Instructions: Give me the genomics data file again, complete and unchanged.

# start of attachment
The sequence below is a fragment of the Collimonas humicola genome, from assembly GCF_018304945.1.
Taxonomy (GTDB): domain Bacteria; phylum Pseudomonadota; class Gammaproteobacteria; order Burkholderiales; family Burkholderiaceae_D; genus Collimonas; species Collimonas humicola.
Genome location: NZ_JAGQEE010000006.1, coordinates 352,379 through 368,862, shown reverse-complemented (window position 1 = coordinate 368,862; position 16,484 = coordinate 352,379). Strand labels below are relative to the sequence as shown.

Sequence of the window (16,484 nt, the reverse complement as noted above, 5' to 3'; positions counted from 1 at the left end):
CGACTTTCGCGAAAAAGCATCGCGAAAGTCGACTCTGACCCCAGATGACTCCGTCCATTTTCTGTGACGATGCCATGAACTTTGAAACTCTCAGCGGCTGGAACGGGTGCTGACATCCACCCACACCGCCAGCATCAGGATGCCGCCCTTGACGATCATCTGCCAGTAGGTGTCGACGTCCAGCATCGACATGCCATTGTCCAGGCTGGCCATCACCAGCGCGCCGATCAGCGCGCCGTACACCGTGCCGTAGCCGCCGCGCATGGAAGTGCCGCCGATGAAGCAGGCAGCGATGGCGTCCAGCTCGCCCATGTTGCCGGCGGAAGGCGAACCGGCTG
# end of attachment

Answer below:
The sequence below is a fragment of the Collimonas humicola genome, from assembly GCF_018304945.1.
Taxonomy (GTDB): domain Bacteria; phylum Pseudomonadota; class Gammaproteobacteria; order Burkholderiales; family Burkholderiaceae_D; genus Collimonas; species Collimonas humicola.
Genome location: NZ_JAGQEE010000006.1, coordinates 352,379 through 368,862, shown reverse-complemented (window position 1 = coordinate 368,862; position 16,484 = coordinate 352,379). Strand labels below are relative to the sequence as shown.

Sequence of the window (16,484 nt, the reverse complement as noted above, 5' to 3'; positions counted from 1 at the left end):
CGACTTTCGCGAAAAAGCATCGCGAAAGTCGACTCTGACCCCAGATGACTCCGTCCATTTTCTGTGACGATGCCATGAACTTTGAAACTCTCAGCGGCTGGAACGGGTGCTGACATCCACCCACACCGCCAGCATCAGGATGCCGCCCTTGACGATCATCTGCCAGTAGGTGTCGACGTCCAGCATCGACATGCCATTGTCCAGGCTGGCCATCACCAGCGCGCCGATCAGCGCGCCGTACACCGTGCCGTAGCCGCCGCGCATGGAAGTGCCGCCGATGAAGCAGGCAGCGATGGCGTCCAGCTCGCCCATGTTGCCGGCGGAAGGCGAACCGGCTG